President’s 2024 Budget Calls for National Paid Leave Program
Posted on Mar 23, 2023 on Family and Medical Leave Act, Legal Updates, Legislative Updates, News by
On Thursday, March 9th, President Biden submitted his proposed fiscal year 2024 budget request to Congress. In it he seeks a $1.5 billion increase to the U.S. Department of Labor Budget. Most of this increase would support the President’s paid family and medical leave initiatives.
In his proposed budget, Biden seeks three months of paid leave for American workers. The President’s stated goal is to permit Americans to take time off for a variety of reasons, including:
- to bond with a new child;
- to care for seriously sick family members;
- to recover from one’s own serious health issue; and
- to obtain support/protection from sexual assault and violence.
The scope of coverage under this bill is not news; the fact that it would be paid is the headline. Currently, the U.S. is one of just a few highly developed countries not to provide its citizens with a paid leave program. In recent years, some states have offered paid leave of up to 12 weeks through programs which are similar to the President’s latest proposal. Thirteen states and the District of Columbia have enacted some sort of paid family leave legislation: California, Connecticut, the District of Columbia, Massachusetts, New Jersey, New York, Rhode Island, Virginia, and Washington currently have laws in effect; Colorado, Delaware, Maryland, New Hampshire, and Oregon enacted laws not in effect yet.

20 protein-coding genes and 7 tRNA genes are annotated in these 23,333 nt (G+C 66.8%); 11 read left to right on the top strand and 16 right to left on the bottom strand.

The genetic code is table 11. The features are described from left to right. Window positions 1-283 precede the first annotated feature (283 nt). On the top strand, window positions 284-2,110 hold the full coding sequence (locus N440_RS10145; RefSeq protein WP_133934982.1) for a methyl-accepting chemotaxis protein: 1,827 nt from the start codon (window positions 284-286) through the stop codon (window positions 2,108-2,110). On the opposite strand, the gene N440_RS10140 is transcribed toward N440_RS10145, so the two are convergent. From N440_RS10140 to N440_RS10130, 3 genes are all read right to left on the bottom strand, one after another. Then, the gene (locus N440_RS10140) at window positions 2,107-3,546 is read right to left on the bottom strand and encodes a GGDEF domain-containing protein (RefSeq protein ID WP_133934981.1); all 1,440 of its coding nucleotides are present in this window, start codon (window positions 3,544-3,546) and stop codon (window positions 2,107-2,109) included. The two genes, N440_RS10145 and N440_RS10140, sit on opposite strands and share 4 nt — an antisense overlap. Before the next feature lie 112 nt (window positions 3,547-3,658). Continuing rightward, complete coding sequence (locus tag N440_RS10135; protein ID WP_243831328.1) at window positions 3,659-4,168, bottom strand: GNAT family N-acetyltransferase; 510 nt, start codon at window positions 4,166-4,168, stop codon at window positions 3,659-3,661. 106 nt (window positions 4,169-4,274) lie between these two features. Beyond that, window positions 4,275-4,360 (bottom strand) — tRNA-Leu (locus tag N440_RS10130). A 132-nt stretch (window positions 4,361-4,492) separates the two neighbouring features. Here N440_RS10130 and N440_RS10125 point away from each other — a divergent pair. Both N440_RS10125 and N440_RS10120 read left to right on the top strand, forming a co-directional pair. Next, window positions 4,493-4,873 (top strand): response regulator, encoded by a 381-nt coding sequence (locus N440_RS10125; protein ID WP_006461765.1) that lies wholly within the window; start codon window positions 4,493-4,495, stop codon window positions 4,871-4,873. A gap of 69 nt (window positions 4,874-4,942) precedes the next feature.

On Thursday the President spoke out in support of the proposed program, arguing the time has come for the U.S. to, “no longer [be] the only major economy in the world that doesn’t have paid leave.” The proposal delivers on campaign promises made by Biden when he ran in 2020. Now the hard part, getting it by Congress.
If passed, the proposal would provide paid leave access to approximately 92% of low-paid workers (predominantly women and people of color), who don’t currently have access. Experts believe it will be virtually impossible to get a 12-week paid leave program passed with a bi-partisan split in Congress. Time will tell!
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